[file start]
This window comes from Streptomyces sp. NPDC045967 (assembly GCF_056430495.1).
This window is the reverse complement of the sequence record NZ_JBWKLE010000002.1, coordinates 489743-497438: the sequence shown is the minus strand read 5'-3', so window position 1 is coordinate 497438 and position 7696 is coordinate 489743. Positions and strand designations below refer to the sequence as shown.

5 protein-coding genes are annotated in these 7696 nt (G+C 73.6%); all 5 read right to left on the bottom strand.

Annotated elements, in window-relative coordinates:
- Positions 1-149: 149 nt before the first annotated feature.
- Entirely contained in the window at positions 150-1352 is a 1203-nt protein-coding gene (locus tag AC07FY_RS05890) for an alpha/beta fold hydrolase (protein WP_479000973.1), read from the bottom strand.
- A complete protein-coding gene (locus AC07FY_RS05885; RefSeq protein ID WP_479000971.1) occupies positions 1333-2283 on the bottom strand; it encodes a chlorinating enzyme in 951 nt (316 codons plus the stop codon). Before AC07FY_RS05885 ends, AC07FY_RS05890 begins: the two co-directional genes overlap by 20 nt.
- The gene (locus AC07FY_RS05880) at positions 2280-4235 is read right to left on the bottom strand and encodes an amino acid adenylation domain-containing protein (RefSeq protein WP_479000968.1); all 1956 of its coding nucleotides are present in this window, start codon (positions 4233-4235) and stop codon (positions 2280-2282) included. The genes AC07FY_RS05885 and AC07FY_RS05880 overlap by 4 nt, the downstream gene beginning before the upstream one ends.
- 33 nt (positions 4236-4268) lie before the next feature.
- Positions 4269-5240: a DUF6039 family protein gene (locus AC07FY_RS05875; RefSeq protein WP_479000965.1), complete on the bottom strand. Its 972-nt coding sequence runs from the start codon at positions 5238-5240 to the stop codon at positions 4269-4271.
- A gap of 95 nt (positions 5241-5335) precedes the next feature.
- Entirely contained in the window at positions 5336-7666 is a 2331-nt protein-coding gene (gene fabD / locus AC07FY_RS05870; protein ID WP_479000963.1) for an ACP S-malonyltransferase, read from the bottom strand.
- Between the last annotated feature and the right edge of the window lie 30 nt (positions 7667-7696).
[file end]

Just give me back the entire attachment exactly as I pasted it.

This window comes from Streptomyces sp. NPDC045967 (assembly GCF_056430495.1).
This window is the reverse complement of the sequence record NZ_JBWKLE010000002.1, coordinates 489743-497438: the sequence shown is the minus strand read 5'-3', so window position 1 is coordinate 497438 and position 7696 is coordinate 489743. Positions and strand designations below refer to the sequence as shown.

5 protein-coding genes are annotated in these 7696 nt (G+C 73.6%); all 5 read right to left on the bottom strand.

Annotated elements, in window-relative coordinates:
- Positions 1-149: 149 nt before the first annotated feature.
- Entirely contained in the window at positions 150-1352 is a 1203-nt protein-coding gene (locus tag AC07FY_RS05890) for an alpha/beta fold hydrolase (protein WP_479000973.1), read from the bottom strand.
- A complete protein-coding gene (locus AC07FY_RS05885; RefSeq protein ID WP_479000971.1) occupies positions 1333-2283 on the bottom strand; it encodes a chlorinating enzyme in 951 nt (316 codons plus the stop codon). Before AC07FY_RS05885 ends, AC07FY_RS05890 begins: the two co-directional genes overlap by 20 nt.
- The gene (locus AC07FY_RS05880) at positions 2280-4235 is read right to left on the bottom strand and encodes an amino acid adenylation domain-containing protein (RefSeq protein WP_479000968.1); all 1956 of its coding nucleotides are present in this window, start codon (positions 4233-4235) and stop codon (positions 2280-2282) included. The genes AC07FY_RS05885 and AC07FY_RS05880 overlap by 4 nt, the downstream gene beginning before the upstream one ends.
- 33 nt (positions 4236-4268) lie before the next feature.
- Positions 4269-5240: a DUF6039 family protein gene (locus AC07FY_RS05875; RefSeq protein WP_479000965.1), complete on the bottom strand. Its 972-nt coding sequence runs from the start codon at positions 5238-5240 to the stop codon at positions 4269-4271.
- A gap of 95 nt (positions 5241-5335) precedes the next feature.
- Entirely contained in the window at positions 5336-7666 is a 2331-nt protein-coding gene (gene fabD / locus AC07FY_RS05870; protein ID WP_479000963.1) for an ACP S-malonyltransferase, read from the bottom strand.
- Between the last annotated feature and the right edge of the window lie 30 nt (positions 7667-7696).